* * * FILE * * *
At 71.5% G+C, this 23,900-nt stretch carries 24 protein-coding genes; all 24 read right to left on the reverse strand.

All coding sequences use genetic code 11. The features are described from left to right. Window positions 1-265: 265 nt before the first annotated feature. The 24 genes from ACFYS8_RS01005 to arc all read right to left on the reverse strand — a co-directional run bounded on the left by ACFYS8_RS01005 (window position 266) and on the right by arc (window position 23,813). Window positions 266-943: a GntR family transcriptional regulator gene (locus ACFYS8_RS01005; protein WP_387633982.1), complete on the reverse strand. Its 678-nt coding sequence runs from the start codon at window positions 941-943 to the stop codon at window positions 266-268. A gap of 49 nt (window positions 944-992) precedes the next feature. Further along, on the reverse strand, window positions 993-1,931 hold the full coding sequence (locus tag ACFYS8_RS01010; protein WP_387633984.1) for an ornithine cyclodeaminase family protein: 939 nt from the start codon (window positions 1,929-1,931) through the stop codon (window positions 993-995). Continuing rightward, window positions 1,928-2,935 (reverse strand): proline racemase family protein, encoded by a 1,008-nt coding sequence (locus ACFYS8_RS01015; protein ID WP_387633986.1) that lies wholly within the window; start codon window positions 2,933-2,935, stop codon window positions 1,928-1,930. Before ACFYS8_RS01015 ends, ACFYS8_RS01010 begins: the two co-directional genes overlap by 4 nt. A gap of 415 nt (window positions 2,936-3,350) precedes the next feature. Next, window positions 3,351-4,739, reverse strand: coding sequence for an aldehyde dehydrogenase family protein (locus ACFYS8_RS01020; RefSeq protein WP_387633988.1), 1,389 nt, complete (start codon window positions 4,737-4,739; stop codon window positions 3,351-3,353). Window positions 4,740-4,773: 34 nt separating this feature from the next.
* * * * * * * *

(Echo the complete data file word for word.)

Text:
At 71.5% G+C, this 23,900-nt stretch carries 24 protein-coding genes; all 24 read right to left on the reverse strand.

All coding sequences use genetic code 11. The features are described from left to right. Window positions 1-265: 265 nt before the first annotated feature. The 24 genes from ACFYS8_RS01005 to arc all read right to left on the reverse strand — a co-directional run bounded on the left by ACFYS8_RS01005 (window position 266) and on the right by arc (window position 23,813). Window positions 266-943: a GntR family transcriptional regulator gene (locus ACFYS8_RS01005; protein WP_387633982.1), complete on the reverse strand. Its 678-nt coding sequence runs from the start codon at window positions 941-943 to the stop codon at window positions 266-268. A gap of 49 nt (window positions 944-992) precedes the next feature. Further along, on the reverse strand, window positions 993-1,931 hold the full coding sequence (locus tag ACFYS8_RS01010; protein WP_387633984.1) for an ornithine cyclodeaminase family protein: 939 nt from the start codon (window positions 1,929-1,931) through the stop codon (window positions 993-995). Continuing rightward, window positions 1,928-2,935 (reverse strand): proline racemase family protein, encoded by a 1,008-nt coding sequence (locus ACFYS8_RS01015; protein ID WP_387633986.1) that lies wholly within the window; start codon window positions 2,933-2,935, stop codon window positions 1,928-1,930. Before ACFYS8_RS01015 ends, ACFYS8_RS01010 begins: the two co-directional genes overlap by 4 nt. A gap of 415 nt (window positions 2,936-3,350) precedes the next feature. Next, window positions 3,351-4,739, reverse strand: coding sequence for an aldehyde dehydrogenase family protein (locus ACFYS8_RS01020; RefSeq protein WP_387633988.1), 1,389 nt, complete (start codon window positions 4,737-4,739; stop codon window positions 3,351-3,353). Window positions 4,740-4,773: 34 nt separating this feature from the next.